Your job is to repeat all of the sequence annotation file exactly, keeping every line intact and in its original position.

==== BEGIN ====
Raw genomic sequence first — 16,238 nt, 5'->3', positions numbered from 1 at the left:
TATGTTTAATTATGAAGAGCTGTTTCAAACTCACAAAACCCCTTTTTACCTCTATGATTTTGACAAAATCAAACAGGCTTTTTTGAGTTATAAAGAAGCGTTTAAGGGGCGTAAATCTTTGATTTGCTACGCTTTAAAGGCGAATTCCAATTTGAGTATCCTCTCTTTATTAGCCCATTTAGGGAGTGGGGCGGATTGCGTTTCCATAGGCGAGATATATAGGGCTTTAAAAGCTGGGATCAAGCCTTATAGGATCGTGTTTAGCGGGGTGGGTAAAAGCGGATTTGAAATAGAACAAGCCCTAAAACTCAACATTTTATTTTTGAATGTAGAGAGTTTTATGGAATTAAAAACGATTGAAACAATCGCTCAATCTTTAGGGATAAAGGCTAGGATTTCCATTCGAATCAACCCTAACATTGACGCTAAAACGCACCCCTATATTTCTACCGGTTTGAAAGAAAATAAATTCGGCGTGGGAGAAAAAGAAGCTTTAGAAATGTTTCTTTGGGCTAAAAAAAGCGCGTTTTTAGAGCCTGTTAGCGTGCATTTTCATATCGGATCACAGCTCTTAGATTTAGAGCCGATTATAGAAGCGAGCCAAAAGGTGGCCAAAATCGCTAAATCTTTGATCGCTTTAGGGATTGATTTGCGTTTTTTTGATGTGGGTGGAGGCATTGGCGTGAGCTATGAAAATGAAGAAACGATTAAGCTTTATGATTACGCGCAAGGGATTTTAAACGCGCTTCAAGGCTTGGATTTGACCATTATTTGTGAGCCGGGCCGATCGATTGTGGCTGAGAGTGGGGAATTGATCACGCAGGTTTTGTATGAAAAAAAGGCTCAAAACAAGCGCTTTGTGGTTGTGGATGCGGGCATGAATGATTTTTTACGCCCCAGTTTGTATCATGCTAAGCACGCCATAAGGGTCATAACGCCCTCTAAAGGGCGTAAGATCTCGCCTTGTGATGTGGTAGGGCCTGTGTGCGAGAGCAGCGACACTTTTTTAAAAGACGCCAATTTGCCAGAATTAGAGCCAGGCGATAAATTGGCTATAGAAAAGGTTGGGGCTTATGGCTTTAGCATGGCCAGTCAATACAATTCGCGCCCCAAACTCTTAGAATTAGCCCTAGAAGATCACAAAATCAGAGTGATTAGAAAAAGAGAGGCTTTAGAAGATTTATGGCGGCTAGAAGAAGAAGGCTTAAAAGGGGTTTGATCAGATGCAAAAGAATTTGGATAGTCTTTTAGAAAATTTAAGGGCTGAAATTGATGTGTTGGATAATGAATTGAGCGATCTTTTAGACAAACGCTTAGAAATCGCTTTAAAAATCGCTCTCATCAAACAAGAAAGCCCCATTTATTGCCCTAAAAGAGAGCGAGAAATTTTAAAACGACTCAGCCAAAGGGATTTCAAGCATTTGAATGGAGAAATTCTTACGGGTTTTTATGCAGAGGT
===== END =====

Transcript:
Raw genomic sequence first — 16,238 nt, 5'->3', positions numbered from 1 at the left:
TATGTTTAATTATGAAGAGCTGTTTCAAACTCACAAAACCCCTTTTTACCTCTATGATTTTGACAAAATCAAACAGGCTTTTTTGAGTTATAAAGAAGCGTTTAAGGGGCGTAAATCTTTGATTTGCTACGCTTTAAAGGCGAATTCCAATTTGAGTATCCTCTCTTTATTAGCCCATTTAGGGAGTGGGGCGGATTGCGTTTCCATAGGCGAGATATATAGGGCTTTAAAAGCTGGGATCAAGCCTTATAGGATCGTGTTTAGCGGGGTGGGTAAAAGCGGATTTGAAATAGAACAAGCCCTAAAACTCAACATTTTATTTTTGAATGTAGAGAGTTTTATGGAATTAAAAACGATTGAAACAATCGCTCAATCTTTAGGGATAAAGGCTAGGATTTCCATTCGAATCAACCCTAACATTGACGCTAAAACGCACCCCTATATTTCTACCGGTTTGAAAGAAAATAAATTCGGCGTGGGAGAAAAAGAAGCTTTAGAAATGTTTCTTTGGGCTAAAAAAAGCGCGTTTTTAGAGCCTGTTAGCGTGCATTTTCATATCGGATCACAGCTCTTAGATTTAGAGCCGATTATAGAAGCGAGCCAAAAGGTGGCCAAAATCGCTAAATCTTTGATCGCTTTAGGGATTGATTTGCGTTTTTTTGATGTGGGTGGAGGCATTGGCGTGAGCTATGAAAATGAAGAAACGATTAAGCTTTATGATTACGCGCAAGGGATTTTAAACGCGCTTCAAGGCTTGGATTTGACCATTATTTGTGAGCCGGGCCGATCGATTGTGGCTGAGAGTGGGGAATTGATCACGCAGGTTTTGTATGAAAAAAAGGCTCAAAACAAGCGCTTTGTGGTTGTGGATGCGGGCATGAATGATTTTTTACGCCCCAGTTTGTATCATGCTAAGCACGCCATAAGGGTCATAACGCCCTCTAAAGGGCGTAAGATCTCGCCTTGTGATGTGGTAGGGCCTGTGTGCGAGAGCAGCGACACTTTTTTAAAAGACGCCAATTTGCCAGAATTAGAGCCAGGCGATAAATTGGCTATAGAAAAGGTTGGGGCTTATGGCTTTAGCATGGCCAGTCAATACAATTCGCGCCCCAAACTCTTAGAATTAGCCCTAGAAGATCACAAAATCAGAGTGATTAGAAAAAGAGAGGCTTTAGAAGATTTATGGCGGCTAGAAGAAGAAGGCTTAAAAGGGGTTTGATCAGATGCAAAAGAATTTGGATAGTCTTTTAGAAAATTTAAGGGCTGAAATTGATGTGTTGGATAATGAATTGAGCGATCTTTTAGACAAACGCTTAGAAATCGCTTTAAAAATCGCTCTCATCAAACAAGAAAGCCCCATTTATTGCCCTAAAAGAGAGCGAGAAATTTTAAAACGACTCAGCCAAAGGGATTTCAAGCATTTGAATGGAGAAATTCTTACGGGTTTTTATGCAGAGGT